Sunday, April 15, 2012

Soft Roll DOH-No!!!

Knot & Parker House Rolls Using Soft Roll Dough

Say it with me now...DOH! It was bound to happen again...sooner rather than later, I manage to eff things up. Naturally, I didn't realize that I screwed up until the very possible end; the taste test. Since I did spend all afternoon embarking on my roll-tastic journey, I'll take you through it until the very, very, salty end.

The next two recipes in my text book were for Knot Rolls and Parker house rolls, both utilizing the same dough, just shaped differently. Being the adventurous sorta gal that I am, I opted to just try them both! I was so psyched to finally have graduated past the 3 ingredient bread phase and was  thrilled to finally be making something with eggs, milk and butter!!

Business as usual, I quartered the recipe. Here is where I screwed up, I neglected to quarter the salt Dum Dum Daaaahhhhhh. Essentially, I prepared the dough with 4 times the amount of salt necessary and allow me to say, that sucks! It sucks salty dough balls! Here is the recipe with the correct amount of all ingredients:

Bread Flour 1.25 lb
Instant Dry Yeast 8.75 g 
Milk, room temperature 10 fl oz
Butter, soft 2 oz
1 Egg, (I always allow my eggs to come to room temperature when baking)
Sugar 2 oz
Salt 0.5 oz (NOT 2 oz, as I used, I cannot possibly stress this enough)
Egg Wash (for knot rolls)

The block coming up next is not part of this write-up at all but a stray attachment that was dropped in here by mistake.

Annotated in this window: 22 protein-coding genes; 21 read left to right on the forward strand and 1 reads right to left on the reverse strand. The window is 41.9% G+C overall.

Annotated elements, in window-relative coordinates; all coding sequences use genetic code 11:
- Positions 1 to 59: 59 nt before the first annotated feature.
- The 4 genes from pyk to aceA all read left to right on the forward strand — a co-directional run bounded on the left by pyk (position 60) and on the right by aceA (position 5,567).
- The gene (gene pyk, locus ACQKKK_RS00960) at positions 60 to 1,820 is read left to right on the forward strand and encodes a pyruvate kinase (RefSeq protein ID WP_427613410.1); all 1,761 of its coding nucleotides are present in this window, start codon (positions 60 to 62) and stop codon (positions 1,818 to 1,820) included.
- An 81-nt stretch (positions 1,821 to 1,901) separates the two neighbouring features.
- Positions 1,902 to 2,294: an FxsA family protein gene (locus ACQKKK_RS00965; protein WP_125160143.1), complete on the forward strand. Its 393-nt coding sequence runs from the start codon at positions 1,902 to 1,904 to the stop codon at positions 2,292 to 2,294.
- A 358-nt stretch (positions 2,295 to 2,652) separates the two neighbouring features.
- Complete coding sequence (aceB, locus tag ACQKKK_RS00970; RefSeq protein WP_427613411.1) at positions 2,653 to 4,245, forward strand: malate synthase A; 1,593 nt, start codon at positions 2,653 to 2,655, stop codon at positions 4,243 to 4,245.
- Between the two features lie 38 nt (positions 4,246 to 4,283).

Clarified Butter (for parker house rolls)
I mixed the yeast and flour in one bowl and the butter, egg, milk, salt and sugar in the mixer's bowl fitted with the bread hook attachment. As I mentioned above, I let my egg come to room temperature along with the milk and butter, I think I learned this from my good buddy Alton Brown...

I added the flour/yeast mixture to the other ingredients and mixed on low for about 2 minutes, kicking the speed up to medium for another few minutes until I reached the improved stage of gluten development. I checked for this by taking a small piece of dough, dipping it in flour and stretching it to a thin membrane.

I transferred the dough to my rising bowl, sprayed with a touch of Pam, and loosely covered it with plastic wrap to bulk ferment for one hour.

Today, during what I like to call my ‘rising time’, I actually had some peace and quiet! My poor little son who has been battling chronic, back to back, ear infections finally decided that a nap was in his best interest, so some rare quiet time was nice! While my dough was rising, I was able to take my time folding some laundry, something I had come to take for granted. Typically I have my son in the laundry room with me, and quietly folding towels takes a back seat to keeping him out of the laundry room cabinets while I hastily wad up the clean laundry.
As the dough was rising, and I was folding, I was thinking how nice some homemade rolls would have been during last weekend’s Easter meal. I decided that, from now on, I would make them my go-to rolls for any upcoming holiday (made correctly of course).

Once the laundry was folded and another load started (WHEN DOES IT END?!) I gathered up my tools for the next phase. I've come to love these silicone mats that I found at Aldi a few years back, they make for a much easier counter cleanup!

Once the dough had risen, I gave it a nice fold and divided it into two one pound hunks-o-dough (and one little, leftover, hunk). I preshaped the dough into rounds (check out Lean Dough Take II for preshaping instructions). Once preshaped, I moved the rounds to my baking sheet, lined with parchment paper, and covered with a towel for about 15 minutes to relax (the dough relaxes, I however had a short, little blond gentleman kindly requesting to be rescued from his crib).